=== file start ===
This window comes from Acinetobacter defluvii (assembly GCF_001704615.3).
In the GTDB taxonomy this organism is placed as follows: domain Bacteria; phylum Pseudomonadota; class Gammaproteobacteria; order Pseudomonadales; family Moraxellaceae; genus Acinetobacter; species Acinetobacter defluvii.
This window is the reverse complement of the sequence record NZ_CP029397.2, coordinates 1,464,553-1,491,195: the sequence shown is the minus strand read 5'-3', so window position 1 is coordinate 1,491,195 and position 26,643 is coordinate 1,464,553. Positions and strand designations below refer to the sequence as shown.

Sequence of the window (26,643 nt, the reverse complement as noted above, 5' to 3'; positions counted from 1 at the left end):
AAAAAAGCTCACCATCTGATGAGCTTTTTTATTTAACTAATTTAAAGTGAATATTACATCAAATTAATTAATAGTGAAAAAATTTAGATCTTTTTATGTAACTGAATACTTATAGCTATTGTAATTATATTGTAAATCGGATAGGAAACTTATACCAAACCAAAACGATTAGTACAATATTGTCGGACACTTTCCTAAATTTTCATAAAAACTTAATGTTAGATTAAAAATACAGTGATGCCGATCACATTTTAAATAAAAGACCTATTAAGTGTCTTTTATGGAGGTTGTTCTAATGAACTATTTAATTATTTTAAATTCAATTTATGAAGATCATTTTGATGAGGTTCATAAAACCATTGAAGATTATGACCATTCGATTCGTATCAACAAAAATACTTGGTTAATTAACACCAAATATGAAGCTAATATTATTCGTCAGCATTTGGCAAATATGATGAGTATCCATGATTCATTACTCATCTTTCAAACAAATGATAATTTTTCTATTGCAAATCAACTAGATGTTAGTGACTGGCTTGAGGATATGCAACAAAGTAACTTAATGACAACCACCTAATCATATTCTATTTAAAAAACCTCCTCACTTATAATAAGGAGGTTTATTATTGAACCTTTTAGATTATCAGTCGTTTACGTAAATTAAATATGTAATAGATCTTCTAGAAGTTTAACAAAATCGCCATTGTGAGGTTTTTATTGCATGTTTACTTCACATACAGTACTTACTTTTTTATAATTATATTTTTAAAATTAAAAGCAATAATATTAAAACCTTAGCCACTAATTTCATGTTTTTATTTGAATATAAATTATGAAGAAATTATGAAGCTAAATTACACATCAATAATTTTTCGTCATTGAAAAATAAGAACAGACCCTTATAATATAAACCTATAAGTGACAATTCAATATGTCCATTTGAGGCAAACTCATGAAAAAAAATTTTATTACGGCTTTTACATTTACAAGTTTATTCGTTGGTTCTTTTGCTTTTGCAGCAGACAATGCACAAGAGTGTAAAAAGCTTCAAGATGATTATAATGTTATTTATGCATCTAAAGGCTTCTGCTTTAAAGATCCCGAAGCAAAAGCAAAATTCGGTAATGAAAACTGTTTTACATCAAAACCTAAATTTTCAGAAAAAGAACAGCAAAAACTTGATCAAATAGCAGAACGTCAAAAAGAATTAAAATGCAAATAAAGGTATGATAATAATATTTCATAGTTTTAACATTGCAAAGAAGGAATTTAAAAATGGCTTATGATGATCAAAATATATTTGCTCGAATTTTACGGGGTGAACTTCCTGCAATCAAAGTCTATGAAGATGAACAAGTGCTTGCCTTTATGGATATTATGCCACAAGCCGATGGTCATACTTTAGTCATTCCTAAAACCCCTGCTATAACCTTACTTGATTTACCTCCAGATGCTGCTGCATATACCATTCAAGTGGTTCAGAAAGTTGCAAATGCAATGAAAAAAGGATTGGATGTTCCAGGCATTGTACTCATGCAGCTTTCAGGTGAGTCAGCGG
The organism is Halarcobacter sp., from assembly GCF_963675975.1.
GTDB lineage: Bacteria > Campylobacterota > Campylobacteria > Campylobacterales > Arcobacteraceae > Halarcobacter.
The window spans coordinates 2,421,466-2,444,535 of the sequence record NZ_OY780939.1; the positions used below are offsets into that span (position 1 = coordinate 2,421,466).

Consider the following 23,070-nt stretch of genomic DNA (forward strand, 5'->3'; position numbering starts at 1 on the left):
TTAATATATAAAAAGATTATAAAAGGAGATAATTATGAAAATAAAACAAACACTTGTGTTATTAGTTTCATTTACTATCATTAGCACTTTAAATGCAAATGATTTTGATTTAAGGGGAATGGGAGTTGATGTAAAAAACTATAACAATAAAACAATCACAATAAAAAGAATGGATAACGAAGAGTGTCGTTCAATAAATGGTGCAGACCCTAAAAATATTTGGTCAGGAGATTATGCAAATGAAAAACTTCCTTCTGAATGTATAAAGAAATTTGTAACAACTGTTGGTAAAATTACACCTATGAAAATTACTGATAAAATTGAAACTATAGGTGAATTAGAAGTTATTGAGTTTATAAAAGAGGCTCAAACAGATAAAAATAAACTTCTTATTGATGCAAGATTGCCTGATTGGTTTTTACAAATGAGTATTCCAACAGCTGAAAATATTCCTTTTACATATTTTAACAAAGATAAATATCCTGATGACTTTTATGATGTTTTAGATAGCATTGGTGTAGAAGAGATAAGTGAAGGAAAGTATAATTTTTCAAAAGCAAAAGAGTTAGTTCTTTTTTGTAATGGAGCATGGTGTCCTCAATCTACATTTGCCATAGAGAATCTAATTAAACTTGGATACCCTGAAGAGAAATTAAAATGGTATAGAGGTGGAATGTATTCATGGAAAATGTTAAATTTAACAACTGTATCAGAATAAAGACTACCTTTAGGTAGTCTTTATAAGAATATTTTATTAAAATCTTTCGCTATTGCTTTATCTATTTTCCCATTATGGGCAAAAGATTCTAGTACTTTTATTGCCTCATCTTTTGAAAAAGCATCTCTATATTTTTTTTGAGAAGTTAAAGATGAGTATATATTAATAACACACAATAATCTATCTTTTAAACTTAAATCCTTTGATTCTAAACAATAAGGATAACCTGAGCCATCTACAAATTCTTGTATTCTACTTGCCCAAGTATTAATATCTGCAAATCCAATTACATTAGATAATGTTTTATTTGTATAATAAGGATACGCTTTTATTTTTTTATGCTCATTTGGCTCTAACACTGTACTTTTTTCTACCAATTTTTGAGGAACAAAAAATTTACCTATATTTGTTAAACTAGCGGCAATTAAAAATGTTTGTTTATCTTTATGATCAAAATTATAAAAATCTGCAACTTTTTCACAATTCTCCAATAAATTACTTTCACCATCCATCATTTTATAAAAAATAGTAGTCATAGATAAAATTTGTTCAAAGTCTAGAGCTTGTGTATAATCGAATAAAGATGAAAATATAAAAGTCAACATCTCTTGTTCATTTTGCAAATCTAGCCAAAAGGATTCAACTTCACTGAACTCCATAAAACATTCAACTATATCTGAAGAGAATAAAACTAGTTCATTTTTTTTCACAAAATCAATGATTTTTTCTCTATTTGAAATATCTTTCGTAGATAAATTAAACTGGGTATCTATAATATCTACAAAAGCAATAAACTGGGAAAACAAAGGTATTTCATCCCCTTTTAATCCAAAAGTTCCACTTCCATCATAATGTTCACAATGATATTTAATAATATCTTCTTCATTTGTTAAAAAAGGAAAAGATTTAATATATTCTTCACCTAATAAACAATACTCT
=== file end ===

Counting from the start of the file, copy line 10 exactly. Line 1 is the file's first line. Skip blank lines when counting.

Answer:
TTAATATATAAAAAGATTATAAAAGGAGATAATTATGAAAATAAAACAAACACTTGTGTTATTAGTTTCATTTACTATCATTAGCACTTTAAATGCAAATGATTTTGATTTAAGGGGAATGGGAGTTGATGTAAAAAACTATAACAATAAAACAATCACAATAAAAAGAATGGATAACGAAGAGTGTCGTTCAATAAATGGTGCAGACCCTAAAAATATTTGGTCAGGAGATTATGCAAATGAAAAACTTCCTTCTGAATGTATAAAGAAATTTGTAACAACTGTTGGTAAAATTACACCTATGAAAATTACTGATAAAATTGAAACTATAGGTGAATTAGAAGTTATTGAGTTTATAAAAGAGGCTCAAACAGATAAAAATAAACTTCTTATTGATGCAAGATTGCCTGATTGGTTTTTACAAATGAGTATTCCAACAGCTGAAAATATTCCTTTTACATATTTTAACAAAGATAAATATCCTGATGACTTTTATGATGTTTTAGATAGCATTGGTGTAGAAGAGATAAGTGAAGGAAAGTATAATTTTTCAAAAGCAAAAGAGTTAGTTCTTTTTTGTAATGGAGCATGGTGTCCTCAATCTACATTTGCCATAGAGAATCTAATTAAACTTGGATACCCTGAAGAGAAATTAAAATGGTATAGAGGTGGAATGTATTCATGGAAAATGTTAAATTTAACAACTGTATCAGAATAAAGACTACCTTTAGGTAGTCTTTATAAGAATATTTTATTAAAATCTTTCGCTATTGCTTTATCTATTTTCCCATTATGGGCAAAAGATTCTAGTACTTTTATTGCCTCATCTTTTGAAAAAGCATCTCTATATTTTTTTTGAGAAGTTAAAGATGAGTATATATTAATAACACACAATAATCTATCTTTTAAACTTAAATCCTTTGATTCTAAACAATAAGGATAACCTGAGCCATCTACAAATTCTTGTATTCTACTTGCCCAAGTATTAATATCTGCAAATCCAATTACATTAGATAATGTTTTATTTGTATAATAAGGATACGCTTTTATTTTTTTATGCTCATTTGGCTCTAACACTGTACTTTTTTCTACCAATTTTTGAGGAACAAAAAATTTACCTATATTTGTTAAACTAGCGGCAATTAAAAATGTTTGTTTATCTTTATGATCAAAATTATAAAAATCTGCAACTTTTTCACAATTCTCCAATAAATTACTTTCACCATCCATCATTTTATAAAAAATAGTAGTCATAGATAAAATTTGTTCAAAGTCTAGAGCTTGTGTATAATCGAATAAAGATGAAAATATAAAAGTCAACATCTCTTGTTCATTTTGCAAATCTAGCCAAAAGGATTCAACTTCACTGAACTCCATAAAACATTCAACTATATCTGAAGAGAATAAAACTAGTTCATTTTTTTTCACAAAATCAATGATTTTTTCTCTATTTGAAATATCTTTCGTAGATAAATTAAACTGGGTATCTATAATATCTACAAAAGCAATAAACTGGGAAAACAAAGGTATTTCATCCCCTTTTAATCCAAAAGTTCCACTTCCATCATAATGTTCACAATGATATTTAATAATATCTTCTTCATTTGTTAAAAAAGGAAAAGATTTAATATATTCTTCACCTAATAAACAATACTCT